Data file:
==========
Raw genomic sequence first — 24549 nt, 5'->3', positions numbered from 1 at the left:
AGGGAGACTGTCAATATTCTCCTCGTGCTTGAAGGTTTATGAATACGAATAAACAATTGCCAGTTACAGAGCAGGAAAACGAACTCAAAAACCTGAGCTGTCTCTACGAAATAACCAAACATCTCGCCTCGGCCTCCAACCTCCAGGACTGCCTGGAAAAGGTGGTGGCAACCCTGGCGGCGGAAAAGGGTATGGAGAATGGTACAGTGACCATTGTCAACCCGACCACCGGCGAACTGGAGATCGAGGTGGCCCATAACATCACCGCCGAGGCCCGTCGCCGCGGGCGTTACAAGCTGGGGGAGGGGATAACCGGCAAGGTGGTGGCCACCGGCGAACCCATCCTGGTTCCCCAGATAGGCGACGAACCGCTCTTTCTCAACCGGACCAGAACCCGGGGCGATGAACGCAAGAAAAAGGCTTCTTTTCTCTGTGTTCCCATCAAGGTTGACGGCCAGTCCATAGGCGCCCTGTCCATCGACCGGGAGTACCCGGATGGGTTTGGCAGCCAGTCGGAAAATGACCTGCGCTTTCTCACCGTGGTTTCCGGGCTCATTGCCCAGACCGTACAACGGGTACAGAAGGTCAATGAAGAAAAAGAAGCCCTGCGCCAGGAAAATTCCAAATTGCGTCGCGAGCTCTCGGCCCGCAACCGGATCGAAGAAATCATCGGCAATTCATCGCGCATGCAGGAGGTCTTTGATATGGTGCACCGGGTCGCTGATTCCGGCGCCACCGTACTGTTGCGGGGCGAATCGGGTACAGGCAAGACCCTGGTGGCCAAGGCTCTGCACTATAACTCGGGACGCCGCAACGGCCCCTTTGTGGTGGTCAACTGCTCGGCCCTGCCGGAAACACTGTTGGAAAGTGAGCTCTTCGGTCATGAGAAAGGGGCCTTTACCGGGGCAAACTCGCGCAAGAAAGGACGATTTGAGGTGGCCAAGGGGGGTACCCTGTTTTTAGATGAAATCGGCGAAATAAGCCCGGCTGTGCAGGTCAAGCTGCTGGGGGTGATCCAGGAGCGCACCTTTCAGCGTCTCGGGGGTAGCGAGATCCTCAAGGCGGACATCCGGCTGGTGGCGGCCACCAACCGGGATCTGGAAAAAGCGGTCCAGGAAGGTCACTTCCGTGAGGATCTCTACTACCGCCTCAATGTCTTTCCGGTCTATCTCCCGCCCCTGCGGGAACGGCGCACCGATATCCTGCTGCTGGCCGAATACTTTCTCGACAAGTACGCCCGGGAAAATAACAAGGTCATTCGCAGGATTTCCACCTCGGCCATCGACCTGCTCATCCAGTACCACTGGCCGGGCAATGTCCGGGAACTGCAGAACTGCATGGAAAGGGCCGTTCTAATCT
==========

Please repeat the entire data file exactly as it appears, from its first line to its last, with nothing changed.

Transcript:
Raw genomic sequence first — 24549 nt, 5'->3', positions numbered from 1 at the left:
AGGGAGACTGTCAATATTCTCCTCGTGCTTGAAGGTTTATGAATACGAATAAACAATTGCCAGTTACAGAGCAGGAAAACGAACTCAAAAACCTGAGCTGTCTCTACGAAATAACCAAACATCTCGCCTCGGCCTCCAACCTCCAGGACTGCCTGGAAAAGGTGGTGGCAACCCTGGCGGCGGAAAAGGGTATGGAGAATGGTACAGTGACCATTGTCAACCCGACCACCGGCGAACTGGAGATCGAGGTGGCCCATAACATCACCGCCGAGGCCCGTCGCCGCGGGCGTTACAAGCTGGGGGAGGGGATAACCGGCAAGGTGGTGGCCACCGGCGAACCCATCCTGGTTCCCCAGATAGGCGACGAACCGCTCTTTCTCAACCGGACCAGAACCCGGGGCGATGAACGCAAGAAAAAGGCTTCTTTTCTCTGTGTTCCCATCAAGGTTGACGGCCAGTCCATAGGCGCCCTGTCCATCGACCGGGAGTACCCGGATGGGTTTGGCAGCCAGTCGGAAAATGACCTGCGCTTTCTCACCGTGGTTTCCGGGCTCATTGCCCAGACCGTACAACGGGTACAGAAGGTCAATGAAGAAAAAGAAGCCCTGCGCCAGGAAAATTCCAAATTGCGTCGCGAGCTCTCGGCCCGCAACCGGATCGAAGAAATCATCGGCAATTCATCGCGCATGCAGGAGGTCTTTGATATGGTGCACCGGGTCGCTGATTCCGGCGCCACCGTACTGTTGCGGGGCGAATCGGGTACAGGCAAGACCCTGGTGGCCAAGGCTCTGCACTATAACTCGGGACGCCGCAACGGCCCCTTTGTGGTGGTCAACTGCTCGGCCCTGCCGGAAACACTGTTGGAAAGTGAGCTCTTCGGTCATGAGAAAGGGGCCTTTACCGGGGCAAACTCGCGCAAGAAAGGACGATTTGAGGTGGCCAAGGGGGGTACCCTGTTTTTAGATGAAATCGGCGAAATAAGCCCGGCTGTGCAGGTCAAGCTGCTGGGGGTGATCCAGGAGCGCACCTTTCAGCGTCTCGGGGGTAGCGAGATCCTCAAGGCGGACATCCGGCTGGTGGCGGCCACCAACCGGGATCTGGAAAAAGCGGTCCAGGAAGGTCACTTCCGTGAGGATCTCTACTACCGCCTCAATGTCTTTCCGGTCTATCTCCCGCCCCTGCGGGAACGGCGCACCGATATCCTGCTGCTGGCCGAATACTTTCTCGACAAGTACGCCCGGGAAAATAACAAGGTCATTCGCAGGATTTCCACCTCGGCCATCGACCTGCTCATCCAGTACCACTGGCCGGGCAATGTCCGGGAACTGCAGAACTGCATGGAAAGGGCCGTTCTAATCT